Neural network models are powerful speech recognition engines. Their ability to classify data and ability in parallel processing pave the way for speech recognition. A typical neural network consists of the input layer, hidden layer, output layer. Input layer receives the input signal and transfers the data to the hidden layer. Hidden layer computes the action function and all the necessary calculations are done in this layer. After computations output is transferred to the output layer. Artificial neural networks are directed graph structure with nodes having some weights. Weights are initially random and are updated accordingly. Learning algorithms are used to classify the data. Back-propagation algorithm, iterative learning process, a multi-layer perceptron model as well as radial bias functions can be used to classify the data. Graves in 2013 investigated deep recurrent neural networks (RNNs), which combined the multiple levels of representation, that have proved so effective in deep networks with the flexible use of long-range context that empowers RNNs. When they trained end-to-end with suitable regularization, they found that deep Long Short-term Memory of RNNs achieve a test set error of 17.7% on the TIMIT phoneme recognition benchmark.

Support Vector Machines (SVM) supervised learning models with associated learning algorithms. They are used for classification and regression analysis. They analyze the data and recognize patterns. Text-independent speaker recognition uses as their features a compact representation of a spoken utterance, known as i-vector. Rather than estimating an SVM model per speaker, according to the one versus all discriminative paradigms, the Pairwise Support Vector Machine (PSVM) approach classifies a trial, consisting of a pair of i-vectors, as belonging or not to the same speaker class. Training a PSVM with a large amount of data, however, is a memory and computationally expensive task, because the number of training pairs grows quadratically with the number of training i-vectors. Among the numerous data selection techniques that have been proposed for binary SVMS, the ones that best fit to the problem are presented in but are computationally very expensive. In across training approach is proposed where the training data are split into non-overlapping subsets, which are used for training independent SVMs. The training patterns close to the average margin hyperplane are selected for training the natural SVM. This approach is interesting because the training procedure can be performed in parallel on each subset, but it has several drawbacks. Not only it is difficult to select meaningful non-overlapping subsets of i-vector pairs, but also this technique remains expensive for a large speaker set, and does not offer any guarantee that the average margin hyperplane is similar to the optimal hyperplane. Hierarchical parallel training is proposed in the cascade SVM approach of which is, however, ever more expensive than the formal because all the training patterns have to be scored by each SVM in the tree, and also because the procedure is iterative.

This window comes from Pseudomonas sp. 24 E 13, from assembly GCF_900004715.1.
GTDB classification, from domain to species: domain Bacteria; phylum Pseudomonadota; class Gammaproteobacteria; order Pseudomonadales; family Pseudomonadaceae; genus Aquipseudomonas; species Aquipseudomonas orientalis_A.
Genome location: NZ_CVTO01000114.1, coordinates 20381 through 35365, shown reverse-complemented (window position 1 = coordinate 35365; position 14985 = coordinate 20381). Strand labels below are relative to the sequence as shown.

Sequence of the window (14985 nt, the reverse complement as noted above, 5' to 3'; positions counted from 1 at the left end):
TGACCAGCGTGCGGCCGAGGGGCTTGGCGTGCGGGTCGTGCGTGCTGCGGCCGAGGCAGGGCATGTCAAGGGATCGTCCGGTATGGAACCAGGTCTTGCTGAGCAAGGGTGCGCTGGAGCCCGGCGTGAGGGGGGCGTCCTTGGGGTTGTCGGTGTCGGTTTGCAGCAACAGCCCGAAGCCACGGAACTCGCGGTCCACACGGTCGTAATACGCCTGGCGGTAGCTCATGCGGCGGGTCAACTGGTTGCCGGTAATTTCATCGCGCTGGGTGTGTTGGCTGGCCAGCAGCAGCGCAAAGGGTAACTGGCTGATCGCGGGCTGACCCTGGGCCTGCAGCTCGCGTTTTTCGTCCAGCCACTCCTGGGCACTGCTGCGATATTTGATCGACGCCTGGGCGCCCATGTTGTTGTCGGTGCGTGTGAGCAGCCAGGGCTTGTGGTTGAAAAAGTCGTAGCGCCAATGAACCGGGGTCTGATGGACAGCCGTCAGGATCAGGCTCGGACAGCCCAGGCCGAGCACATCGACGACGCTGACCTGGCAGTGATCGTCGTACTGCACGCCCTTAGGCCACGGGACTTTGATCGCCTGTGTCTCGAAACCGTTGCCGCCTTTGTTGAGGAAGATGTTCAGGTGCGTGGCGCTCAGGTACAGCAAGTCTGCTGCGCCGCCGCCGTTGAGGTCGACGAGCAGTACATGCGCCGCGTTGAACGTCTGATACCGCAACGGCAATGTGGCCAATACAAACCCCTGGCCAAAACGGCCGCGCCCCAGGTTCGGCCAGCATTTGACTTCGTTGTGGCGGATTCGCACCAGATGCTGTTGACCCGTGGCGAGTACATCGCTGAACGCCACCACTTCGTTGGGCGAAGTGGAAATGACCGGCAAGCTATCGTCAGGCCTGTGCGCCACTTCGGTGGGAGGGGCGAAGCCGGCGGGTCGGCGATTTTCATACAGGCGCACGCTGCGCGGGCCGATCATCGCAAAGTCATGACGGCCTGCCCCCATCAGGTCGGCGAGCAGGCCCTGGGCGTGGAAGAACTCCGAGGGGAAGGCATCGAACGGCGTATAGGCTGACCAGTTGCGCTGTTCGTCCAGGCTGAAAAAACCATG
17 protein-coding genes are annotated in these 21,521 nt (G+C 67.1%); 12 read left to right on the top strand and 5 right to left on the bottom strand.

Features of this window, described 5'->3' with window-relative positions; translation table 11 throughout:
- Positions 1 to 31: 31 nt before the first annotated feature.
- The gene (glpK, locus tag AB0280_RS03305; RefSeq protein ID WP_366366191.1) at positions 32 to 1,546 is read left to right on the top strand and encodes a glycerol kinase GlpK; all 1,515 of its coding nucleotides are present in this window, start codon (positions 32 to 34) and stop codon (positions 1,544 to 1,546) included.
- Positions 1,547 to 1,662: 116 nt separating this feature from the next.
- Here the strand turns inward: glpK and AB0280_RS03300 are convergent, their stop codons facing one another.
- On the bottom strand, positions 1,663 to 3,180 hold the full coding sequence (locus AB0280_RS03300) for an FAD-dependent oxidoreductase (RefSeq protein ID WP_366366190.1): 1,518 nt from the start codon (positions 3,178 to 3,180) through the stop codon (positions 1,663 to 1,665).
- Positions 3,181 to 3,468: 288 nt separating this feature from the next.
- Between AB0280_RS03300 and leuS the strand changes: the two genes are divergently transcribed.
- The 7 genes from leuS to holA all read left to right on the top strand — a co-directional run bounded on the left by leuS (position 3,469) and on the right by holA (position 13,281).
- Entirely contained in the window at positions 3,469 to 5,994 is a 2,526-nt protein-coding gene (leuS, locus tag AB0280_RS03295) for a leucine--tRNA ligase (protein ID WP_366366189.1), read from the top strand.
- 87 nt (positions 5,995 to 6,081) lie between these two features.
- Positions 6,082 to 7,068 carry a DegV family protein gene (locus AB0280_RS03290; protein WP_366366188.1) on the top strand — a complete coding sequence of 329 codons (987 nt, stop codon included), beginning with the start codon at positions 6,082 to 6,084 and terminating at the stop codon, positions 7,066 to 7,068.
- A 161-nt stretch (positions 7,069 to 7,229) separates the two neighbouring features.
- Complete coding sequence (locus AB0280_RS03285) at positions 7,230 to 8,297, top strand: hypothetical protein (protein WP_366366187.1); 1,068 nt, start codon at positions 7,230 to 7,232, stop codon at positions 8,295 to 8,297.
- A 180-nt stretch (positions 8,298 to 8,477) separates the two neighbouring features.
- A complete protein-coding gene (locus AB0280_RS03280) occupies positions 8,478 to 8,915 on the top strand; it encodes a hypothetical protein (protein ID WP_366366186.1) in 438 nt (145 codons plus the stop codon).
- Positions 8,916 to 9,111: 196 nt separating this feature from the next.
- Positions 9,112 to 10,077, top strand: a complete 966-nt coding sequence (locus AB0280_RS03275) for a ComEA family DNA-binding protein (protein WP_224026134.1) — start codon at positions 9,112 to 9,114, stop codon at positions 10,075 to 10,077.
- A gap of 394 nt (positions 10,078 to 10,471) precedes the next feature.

Generalized variable Hidden Markov model (GVP-HMM) is used for speech recognition in a noisy environment. A crucial task of automatic speech recognition systems is to robustly handle the mismatch against a target environment introduced by external factors such as environmental noise. When these factors are of time-varying nature, this problem becomes seven more challenging. To handle this issue, a range of model-based techniques can be used: multi-style training exploits the implicit modeling power of mixture models, or more recently deep neural networks, to obtain a good generalization to unseen noise conditions. An alternative approach to the above techniques is to directly introduce controllability to the underlying acoustic model. It is hoped that by explicitly learning the underlying effect imposed by evolving acoustic factors, such as noise, on the acoustic realization of speech, an instantaneous adaptation to these factors becomes possible.

The used language in this study is Arabic. It is well known that Arabic is the fifth most widely spoken language in the world with approximately 300 million native speakers, cutting across a wide geographical area from North Africa to the Middle East. It is also one of the six official languages adopted in the United Nations and represents the official language in some twenty-two countries, whereas there are substantial Arabic-speaking communities in many countries. Arabic is also the liturgical and worship language for more than one billion and a half Muslims worldwide.

Moreover, many challenges are faced by Arabic speech recognition. For example, Arabic has short vowels which are usually ignored in the text, which add more confusion to the ASR decoder. Additionally, Arabic has many dialects where words are pronounced differently. Elmahdy and Gruhn summarized the main problems in Arabic speech recognition, which include Arabic phonetics, discretization problem, grapheme-to-phoneme relation, and morphological complexity. Bourouba et al. (2006) presented a new HMM/support vectors machine (SVM) (k-nearest neighbor) for the recognition of isolated spoken words. Sagheer in (Sagheer et al., 2005) proposed a novel visual speech features representation system. They used it to comprise a complete lip-reading system. While Muhammad evaluated conventional ASR system for six different types of voice disorder patients speaking Arabic digits. Mel-frequency cepstral coefficients (MFCCs) and Gaussian mixture model GMM/HMM are used as features and classifier, respectively. The recognition result is analyzed for types of diseases.

Atal in Atal and Hanauer (1971), began a series of independent. They used a wide range of sophisticated clustering algorithms to determine the number of distinct patterns required to represent all variations of different words across a wide user population. In the 1980’s a shift in technology from template-based approaches to statistical modeling methods, especially the hidden Markov model approach.